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Laryngeal Cancer: Targeted Therapy

Targeted therapy uses medicines that target specific proteins or cell functions that help cancer grow. Like chemotherapy, these medicines work throughout the body. But they are targeted to kill cancer cells, and sometimes work when chemotherapy does not. They can also have less severe side effects. There is currently 1 targeted therapy medicine used to treat laryngeal cancer: cetuximab.

Immunotherapy is sometimes used to make the body's own immune system fight cancer.


This medicine is a type of targeted therapy called a monoclonal antibody. It’s a lab-made version of an immune system protein. Antibodies can be made to affect very specific targets. This medicine targets a protein called EGFR (epidermal growth factor receptor). High levels of EGFR are found on the surface of some laryngeal cancer cells. This helps them grow and divide. Blocking EGFR helps slow or even stop cancer cell growth.

Sometimes cetuximab is given along with radiation therapy as a first line treatment for early stage laryngeal cancers. These are cancers that are small and have not spread. In other cases, this medicine may be tried for advanced or recurrent laryngeal cancers when other treatments have not worked. In this case, it might be used by itself or along with chemotherapy. This medicine is given by infusion into a vein.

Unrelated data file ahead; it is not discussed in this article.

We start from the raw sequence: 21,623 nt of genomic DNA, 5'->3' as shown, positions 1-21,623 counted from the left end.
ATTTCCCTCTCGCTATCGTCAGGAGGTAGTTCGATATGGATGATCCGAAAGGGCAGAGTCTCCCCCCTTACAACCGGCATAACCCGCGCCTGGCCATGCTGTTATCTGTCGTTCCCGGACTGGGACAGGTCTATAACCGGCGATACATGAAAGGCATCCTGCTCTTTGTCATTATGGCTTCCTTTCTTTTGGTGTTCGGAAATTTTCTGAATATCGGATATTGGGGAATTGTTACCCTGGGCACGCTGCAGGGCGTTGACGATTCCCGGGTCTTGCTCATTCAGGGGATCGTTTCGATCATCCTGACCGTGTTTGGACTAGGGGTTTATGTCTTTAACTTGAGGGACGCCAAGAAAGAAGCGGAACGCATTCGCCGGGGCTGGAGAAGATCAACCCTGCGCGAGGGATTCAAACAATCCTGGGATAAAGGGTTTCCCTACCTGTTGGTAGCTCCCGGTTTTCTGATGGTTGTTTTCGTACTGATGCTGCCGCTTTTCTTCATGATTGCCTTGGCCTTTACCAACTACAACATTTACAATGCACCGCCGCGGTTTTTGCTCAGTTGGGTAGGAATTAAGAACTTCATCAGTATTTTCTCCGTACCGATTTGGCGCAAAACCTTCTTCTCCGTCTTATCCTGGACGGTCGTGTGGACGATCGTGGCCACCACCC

Common side effects can include:

  • Acne-like rash on the face and chest

  • Headache

  • Fever

  • Nausea

  • Feeling tired

  • Diarrhea

Less often, more serious side effects can occur. These include:

  • Allergic reactions while getting the medicine

  • Increased risk of serious heart problems

You may be given medicine before treatment to help prevent more serious side effects. Your blood pressure will be checked often during treatment to watch for signs of problems.

Working with your healthcare provider

If you receive targeted therapy, talk with your healthcare team about what signs to look for and when to call them. Make sure you know what number to call with questions. Is there a different number for evenings and weekends?

It may be helpful to keep a diary of your side effects. Write down physical, thinking, and emotional changes. A written list will make it easier for you to remember your questions when you go to your appointments. It will also make it easier for you to work with your healthcare team to make a plan to manage your side effects.

More targeted medicines being tested

If you have laryngeal cancer, discuss cetuximab with your healthcare provider. Other types of targeted therapy are also being studied for laryngeal cancer. These new medicines are being tested in clinical trials. Talk with your provider if you’re thinking about being part of a clinical trial. Your provider can help you find out if a clinical trial would be right for you.

Online Medical Reviewer: LoCicero, Richard, MD
Online Medical Reviewer: Stump-Sutliff, Kim, RN, MSN, AOCNS
Date Last Reviewed: 5/1/2018
© 2020 The StayWell Company, LLC. 800 Township Line Road, Yardley, PA 19067. All rights reserved. This information is not intended as a substitute for professional medical care. Always follow your healthcare provider's instructions.